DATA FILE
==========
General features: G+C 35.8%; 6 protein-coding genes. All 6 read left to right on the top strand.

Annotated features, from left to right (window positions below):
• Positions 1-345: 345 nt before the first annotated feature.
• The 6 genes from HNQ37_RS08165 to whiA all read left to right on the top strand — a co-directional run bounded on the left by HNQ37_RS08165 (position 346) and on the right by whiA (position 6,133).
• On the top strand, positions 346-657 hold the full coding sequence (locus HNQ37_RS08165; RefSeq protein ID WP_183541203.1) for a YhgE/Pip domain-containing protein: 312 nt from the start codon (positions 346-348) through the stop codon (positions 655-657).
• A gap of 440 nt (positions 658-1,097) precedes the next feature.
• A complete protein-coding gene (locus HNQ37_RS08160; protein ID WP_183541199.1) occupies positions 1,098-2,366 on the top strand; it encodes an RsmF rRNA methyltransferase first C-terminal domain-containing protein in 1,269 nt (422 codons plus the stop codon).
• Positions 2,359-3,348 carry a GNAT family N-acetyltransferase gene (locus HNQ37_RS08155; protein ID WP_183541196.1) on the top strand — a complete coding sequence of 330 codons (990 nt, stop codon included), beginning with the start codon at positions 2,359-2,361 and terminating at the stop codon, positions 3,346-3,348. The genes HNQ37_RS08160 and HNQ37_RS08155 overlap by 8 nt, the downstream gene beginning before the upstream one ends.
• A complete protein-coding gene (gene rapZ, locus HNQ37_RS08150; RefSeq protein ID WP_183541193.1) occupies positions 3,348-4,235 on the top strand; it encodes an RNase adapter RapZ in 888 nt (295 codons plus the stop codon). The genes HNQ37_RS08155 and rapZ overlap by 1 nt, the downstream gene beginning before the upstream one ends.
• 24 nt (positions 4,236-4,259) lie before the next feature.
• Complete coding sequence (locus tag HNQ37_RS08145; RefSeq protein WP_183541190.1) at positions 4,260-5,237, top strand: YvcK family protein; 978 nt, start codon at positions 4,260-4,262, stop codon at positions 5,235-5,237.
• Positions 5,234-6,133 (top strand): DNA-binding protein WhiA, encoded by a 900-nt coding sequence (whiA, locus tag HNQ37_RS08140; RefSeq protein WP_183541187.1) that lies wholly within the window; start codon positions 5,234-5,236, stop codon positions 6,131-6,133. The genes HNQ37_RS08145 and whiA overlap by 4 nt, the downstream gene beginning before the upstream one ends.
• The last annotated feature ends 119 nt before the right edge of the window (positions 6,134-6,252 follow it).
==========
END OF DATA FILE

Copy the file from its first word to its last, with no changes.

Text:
General features: G+C 35.8%; 6 protein-coding genes. All 6 read left to right on the top strand.

Annotated features, from left to right (window positions below):
• Positions 1-345: 345 nt before the first annotated feature.
• The 6 genes from HNQ37_RS08165 to whiA all read left to right on the top strand — a co-directional run bounded on the left by HNQ37_RS08165 (position 346) and on the right by whiA (position 6,133).
• On the top strand, positions 346-657 hold the full coding sequence (locus HNQ37_RS08165; RefSeq protein ID WP_183541203.1) for a YhgE/Pip domain-containing protein: 312 nt from the start codon (positions 346-348) through the stop codon (positions 655-657).
• A gap of 440 nt (positions 658-1,097) precedes the next feature.
• A complete protein-coding gene (locus HNQ37_RS08160; protein ID WP_183541199.1) occupies positions 1,098-2,366 on the top strand; it encodes an RsmF rRNA methyltransferase first C-terminal domain-containing protein in 1,269 nt (422 codons plus the stop codon).
• Positions 2,359-3,348 carry a GNAT family N-acetyltransferase gene (locus HNQ37_RS08155; protein ID WP_183541196.1) on the top strand — a complete coding sequence of 330 codons (990 nt, stop codon included), beginning with the start codon at positions 2,359-2,361 and terminating at the stop codon, positions 3,346-3,348. The genes HNQ37_RS08160 and HNQ37_RS08155 overlap by 8 nt, the downstream gene beginning before the upstream one ends.
• A complete protein-coding gene (gene rapZ, locus HNQ37_RS08150; RefSeq protein ID WP_183541193.1) occupies positions 3,348-4,235 on the top strand; it encodes an RNase adapter RapZ in 888 nt (295 codons plus the stop codon). The genes HNQ37_RS08155 and rapZ overlap by 1 nt, the downstream gene beginning before the upstream one ends.
• 24 nt (positions 4,236-4,259) lie before the next feature.
• Complete coding sequence (locus tag HNQ37_RS08145; RefSeq protein WP_183541190.1) at positions 4,260-5,237, top strand: YvcK family protein; 978 nt, start codon at positions 4,260-4,262, stop codon at positions 5,235-5,237.
• Positions 5,234-6,133 (top strand): DNA-binding protein WhiA, encoded by a 900-nt coding sequence (whiA, locus tag HNQ37_RS08140; RefSeq protein WP_183541187.1) that lies wholly within the window; start codon positions 5,234-5,236, stop codon positions 6,131-6,133. The genes HNQ37_RS08145 and whiA overlap by 4 nt, the downstream gene beginning before the upstream one ends.
• The last annotated feature ends 119 nt before the right edge of the window (positions 6,134-6,252 follow it).